The tumor cells in diffuse large B-cell lymphomas (DLBCL) are considered to originate from germinal center derived B-cells (GCB) or activated B-cells (ABC). Gene expression profiling (GEP) is preferably used to determine the cell of origin (COO). However, GEP is not widely applied in clinical practice and consequently, several algorithms based on immunohistochemistry (IHC) have been developed. Our aim was to evaluate the concordance of COO assignment between the Lymph2Cx GEP assay and the IHC-based Hans algorithm, to decide which model is the best survival predictor. Both GEP and IHC were performed in 359 homogenously treated Swedish and Danish DLBCL patients, in a retrospective multicenter cohort. The overall concordance between GEP and IHC algorithm was 72%; GEP classified 85% of cases assigned as GCB by IHC, as GCB, while 58% classified as non-GCB by IHC, were categorized as ABC by GEP. There were significant survival differences (overall survival and progression-free survival) if cases were classified by GEP, whereas if cases were categorized by IHC only progression-free survival differed significantly. Importantly, patients assigned as non-GCB/ABC both by IHC and GEP had the worst prognosis, which was also significant in multivariate analyses. Double expression of MYC and BCL2 was more common in ABC cases and was associated with a dismal outcome. In conclusion, to determine COO both by IHC and GEP is the strongest outcome predictor to identify DLBCL patients with the worst outcome.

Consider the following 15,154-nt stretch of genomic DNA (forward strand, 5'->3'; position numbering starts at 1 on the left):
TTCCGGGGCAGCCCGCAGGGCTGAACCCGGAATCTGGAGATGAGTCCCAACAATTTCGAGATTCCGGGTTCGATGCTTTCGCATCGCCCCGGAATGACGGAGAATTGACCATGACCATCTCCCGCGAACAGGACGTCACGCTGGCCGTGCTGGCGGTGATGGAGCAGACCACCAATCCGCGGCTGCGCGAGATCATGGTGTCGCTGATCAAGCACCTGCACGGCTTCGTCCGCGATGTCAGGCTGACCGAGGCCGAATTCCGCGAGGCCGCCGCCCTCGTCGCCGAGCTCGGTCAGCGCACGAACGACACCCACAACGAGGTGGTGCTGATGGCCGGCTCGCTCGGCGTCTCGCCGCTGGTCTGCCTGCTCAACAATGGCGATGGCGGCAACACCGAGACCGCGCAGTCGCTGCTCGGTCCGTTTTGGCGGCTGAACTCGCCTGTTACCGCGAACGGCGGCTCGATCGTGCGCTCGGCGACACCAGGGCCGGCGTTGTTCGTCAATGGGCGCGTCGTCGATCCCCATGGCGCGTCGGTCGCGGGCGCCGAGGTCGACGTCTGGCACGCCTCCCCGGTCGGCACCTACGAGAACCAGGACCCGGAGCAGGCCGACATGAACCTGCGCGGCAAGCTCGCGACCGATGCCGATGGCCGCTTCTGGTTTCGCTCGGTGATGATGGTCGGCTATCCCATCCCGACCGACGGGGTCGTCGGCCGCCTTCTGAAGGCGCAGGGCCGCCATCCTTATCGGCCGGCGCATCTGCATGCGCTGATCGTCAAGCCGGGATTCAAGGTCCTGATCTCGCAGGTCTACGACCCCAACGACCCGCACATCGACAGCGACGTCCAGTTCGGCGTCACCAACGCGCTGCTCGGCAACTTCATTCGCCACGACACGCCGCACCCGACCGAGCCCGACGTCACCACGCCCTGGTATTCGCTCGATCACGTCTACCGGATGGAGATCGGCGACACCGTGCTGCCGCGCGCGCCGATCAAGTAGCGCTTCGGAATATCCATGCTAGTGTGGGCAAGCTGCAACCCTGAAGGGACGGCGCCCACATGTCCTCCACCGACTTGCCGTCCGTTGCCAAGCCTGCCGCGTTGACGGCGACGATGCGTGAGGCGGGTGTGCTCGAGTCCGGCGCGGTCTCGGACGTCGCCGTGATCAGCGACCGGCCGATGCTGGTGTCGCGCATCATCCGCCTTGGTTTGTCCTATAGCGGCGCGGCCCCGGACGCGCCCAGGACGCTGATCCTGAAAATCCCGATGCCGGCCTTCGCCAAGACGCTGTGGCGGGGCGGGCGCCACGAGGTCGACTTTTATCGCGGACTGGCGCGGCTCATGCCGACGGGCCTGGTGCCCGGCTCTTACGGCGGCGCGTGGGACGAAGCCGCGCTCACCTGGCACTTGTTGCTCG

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http://dx.doi.org/10.1002/ajh.25666DOI Listing
http://www.ncbi.nlm.nih.gov/pmc/articles/PMC6916573PMC
January 2020

p66Shc deficiency sets the scene for clinically aggressive chronic lymphocytic leukemia.

Haematologica 2019 10;104(10):1914-1916

Dept. of Molecular Medicine and Surgery, Karolinska Institutet, Stockholm, Sweden.

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http://dx.doi.org/10.3324/haematol.2019.225904DOI Listing
http://www.ncbi.nlm.nih.gov/pmc/articles/PMC6886431PMC
October 2019

Clinical significance of DNA methylation in chronic lymphocytic leukemia patients: results from 3 UK clinical trials.